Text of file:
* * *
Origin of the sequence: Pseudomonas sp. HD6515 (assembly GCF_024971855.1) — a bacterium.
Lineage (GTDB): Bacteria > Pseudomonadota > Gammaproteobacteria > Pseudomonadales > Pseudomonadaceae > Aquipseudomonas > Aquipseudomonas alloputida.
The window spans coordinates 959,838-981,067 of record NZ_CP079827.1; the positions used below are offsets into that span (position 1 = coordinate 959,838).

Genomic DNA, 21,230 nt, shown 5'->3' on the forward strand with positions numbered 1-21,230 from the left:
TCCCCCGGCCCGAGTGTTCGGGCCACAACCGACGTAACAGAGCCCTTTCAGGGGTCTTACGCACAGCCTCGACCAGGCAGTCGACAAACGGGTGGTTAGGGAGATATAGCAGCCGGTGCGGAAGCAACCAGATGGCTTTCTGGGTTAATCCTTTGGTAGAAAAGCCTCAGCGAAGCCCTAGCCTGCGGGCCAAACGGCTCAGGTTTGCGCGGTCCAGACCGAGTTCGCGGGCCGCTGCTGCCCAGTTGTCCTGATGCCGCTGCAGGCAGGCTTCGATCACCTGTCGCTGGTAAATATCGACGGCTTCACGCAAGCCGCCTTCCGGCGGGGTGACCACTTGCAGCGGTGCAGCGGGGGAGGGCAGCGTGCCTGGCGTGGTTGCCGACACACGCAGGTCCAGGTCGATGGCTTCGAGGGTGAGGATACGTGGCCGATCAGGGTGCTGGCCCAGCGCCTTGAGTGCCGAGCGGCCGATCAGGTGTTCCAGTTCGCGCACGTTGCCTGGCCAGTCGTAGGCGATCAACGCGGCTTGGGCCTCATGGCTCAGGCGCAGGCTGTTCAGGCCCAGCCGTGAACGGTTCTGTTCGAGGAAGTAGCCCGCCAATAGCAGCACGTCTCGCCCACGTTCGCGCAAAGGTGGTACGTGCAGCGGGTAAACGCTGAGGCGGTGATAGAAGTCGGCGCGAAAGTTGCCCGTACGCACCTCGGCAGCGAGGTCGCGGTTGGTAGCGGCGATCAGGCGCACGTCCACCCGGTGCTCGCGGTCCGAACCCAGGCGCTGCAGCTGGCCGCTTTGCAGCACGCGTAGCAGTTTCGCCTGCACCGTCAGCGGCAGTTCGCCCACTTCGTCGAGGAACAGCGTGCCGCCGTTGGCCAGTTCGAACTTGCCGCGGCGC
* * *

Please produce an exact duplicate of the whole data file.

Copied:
Origin of the sequence: Pseudomonas sp. HD6515 (assembly GCF_024971855.1) — a bacterium.
Lineage (GTDB): Bacteria > Pseudomonadota > Gammaproteobacteria > Pseudomonadales > Pseudomonadaceae > Aquipseudomonas > Aquipseudomonas alloputida.
The window spans coordinates 959,838-981,067 of record NZ_CP079827.1; the positions used below are offsets into that span (position 1 = coordinate 959,838).

Genomic DNA, 21,230 nt, shown 5'->3' on the forward strand with positions numbered 1-21,230 from the left:
TCCCCCGGCCCGAGTGTTCGGGCCACAACCGACGTAACAGAGCCCTTTCAGGGGTCTTACGCACAGCCTCGACCAGGCAGTCGACAAACGGGTGGTTAGGGAGATATAGCAGCCGGTGCGGAAGCAACCAGATGGCTTTCTGGGTTAATCCTTTGGTAGAAAAGCCTCAGCGAAGCCCTAGCCTGCGGGCCAAACGGCTCAGGTTTGCGCGGTCCAGACCGAGTTCGCGGGCCGCTGCTGCCCAGTTGTCCTGATGCCGCTGCAGGCAGGCTTCGATCACCTGTCGCTGGTAAATATCGACGGCTTCACGCAAGCCGCCTTCCGGCGGGGTGACCACTTGCAGCGGTGCAGCGGGGGAGGGCAGCGTGCCTGGCGTGGTTGCCGACACACGCAGGTCCAGGTCGATGGCTTCGAGGGTGAGGATACGTGGCCGATCAGGGTGCTGGCCCAGCGCCTTGAGTGCCGAGCGGCCGATCAGGTGTTCCAGTTCGCGCACGTTGCCTGGCCAGTCGTAGGCGATCAACGCGGCTTGGGCCTCATGGCTCAGGCGCAGGCTGTTCAGGCCCAGCCGTGAACGGTTCTGTTCGAGGAAGTAGCCCGCCAATAGCAGCACGTCTCGCCCACGTTCGCGCAAAGGTGGTACGTGCAGCGGGTAAACGCTGAGGCGGTGATAGAAGTCGGCGCGAAAGTTGCCCGTACGCACCTCGGCAGCGAGGTCGCGGTTGGTAGCGGCGATCAGGCGCACGTCCACCCGGTGCTCGCGGTCCGAACCCAGGCGCTGCAGCTGGCCGCTTTGCAGCACGCGTAGCAGTTTCGCCTGCACCGTCAGCGGCAGTTCGCCCACTTCGTCGAGGAACAGCGTGCCGCCGTTGGCCAGTTCGAACTTGCCGCGGCGC